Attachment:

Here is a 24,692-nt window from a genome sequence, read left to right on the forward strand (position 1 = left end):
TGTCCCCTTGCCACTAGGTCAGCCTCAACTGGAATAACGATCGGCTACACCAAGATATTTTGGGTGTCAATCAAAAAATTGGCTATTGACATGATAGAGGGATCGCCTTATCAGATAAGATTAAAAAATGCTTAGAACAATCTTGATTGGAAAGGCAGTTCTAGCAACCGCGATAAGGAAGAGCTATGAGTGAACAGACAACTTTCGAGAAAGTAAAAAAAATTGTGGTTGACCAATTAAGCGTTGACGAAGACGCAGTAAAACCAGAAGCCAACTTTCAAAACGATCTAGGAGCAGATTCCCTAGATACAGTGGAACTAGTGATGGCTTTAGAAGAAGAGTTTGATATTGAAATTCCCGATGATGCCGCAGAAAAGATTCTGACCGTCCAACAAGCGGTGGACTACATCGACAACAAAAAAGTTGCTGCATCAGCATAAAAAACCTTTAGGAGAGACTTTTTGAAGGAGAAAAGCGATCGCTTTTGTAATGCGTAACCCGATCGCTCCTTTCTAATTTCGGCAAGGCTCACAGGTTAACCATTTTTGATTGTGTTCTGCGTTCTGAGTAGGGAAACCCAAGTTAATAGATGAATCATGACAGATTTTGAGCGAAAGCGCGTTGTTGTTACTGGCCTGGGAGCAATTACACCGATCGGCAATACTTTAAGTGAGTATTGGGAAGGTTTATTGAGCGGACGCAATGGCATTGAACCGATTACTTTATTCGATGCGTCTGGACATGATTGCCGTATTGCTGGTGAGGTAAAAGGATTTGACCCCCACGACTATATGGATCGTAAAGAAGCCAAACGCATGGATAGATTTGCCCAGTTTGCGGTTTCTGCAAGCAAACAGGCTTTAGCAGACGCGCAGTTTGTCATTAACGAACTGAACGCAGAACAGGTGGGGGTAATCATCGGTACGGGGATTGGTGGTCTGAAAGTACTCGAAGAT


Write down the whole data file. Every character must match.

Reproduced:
Here is a 24,692-nt window from a genome sequence, read left to right on the forward strand (position 1 = left end):
TGTCCCCTTGCCACTAGGTCAGCCTCAACTGGAATAACGATCGGCTACACCAAGATATTTTGGGTGTCAATCAAAAAATTGGCTATTGACATGATAGAGGGATCGCCTTATCAGATAAGATTAAAAAATGCTTAGAACAATCTTGATTGGAAAGGCAGTTCTAGCAACCGCGATAAGGAAGAGCTATGAGTGAACAGACAACTTTCGAGAAAGTAAAAAAAATTGTGGTTGACCAATTAAGCGTTGACGAAGACGCAGTAAAACCAGAAGCCAACTTTCAAAACGATCTAGGAGCAGATTCCCTAGATACAGTGGAACTAGTGATGGCTTTAGAAGAAGAGTTTGATATTGAAATTCCCGATGATGCCGCAGAAAAGATTCTGACCGTCCAACAAGCGGTGGACTACATCGACAACAAAAAAGTTGCTGCATCAGCATAAAAAACCTTTAGGAGAGACTTTTTGAAGGAGAAAAGCGATCGCTTTTGTAATGCGTAACCCGATCGCTCCTTTCTAATTTCGGCAAGGCTCACAGGTTAACCATTTTTGATTGTGTTCTGCGTTCTGAGTAGGGAAACCCAAGTTAATAGATGAATCATGACAGATTTTGAGCGAAAGCGCGTTGTTGTTACTGGCCTGGGAGCAATTACACCGATCGGCAATACTTTAAGTGAGTATTGGGAAGGTTTATTGAGCGGACGCAATGGCATTGAACCGATTACTTTATTCGATGCGTCTGGACATGATTGCCGTATTGCTGGTGAGGTAAAAGGATTTGACCCCCACGACTATATGGATCGTAAAGAAGCCAAACGCATGGATAGATTTGCCCAGTTTGCGGTTTCTGCAAGCAAACAGGCTTTAGCAGACGCGCAGTTTGTCATTAACGAACTGAACGCAGAACAGGTGGGGGTAATCATCGGTACGGGGATTGGTGGTCTGAAAGTACTCGAAGAT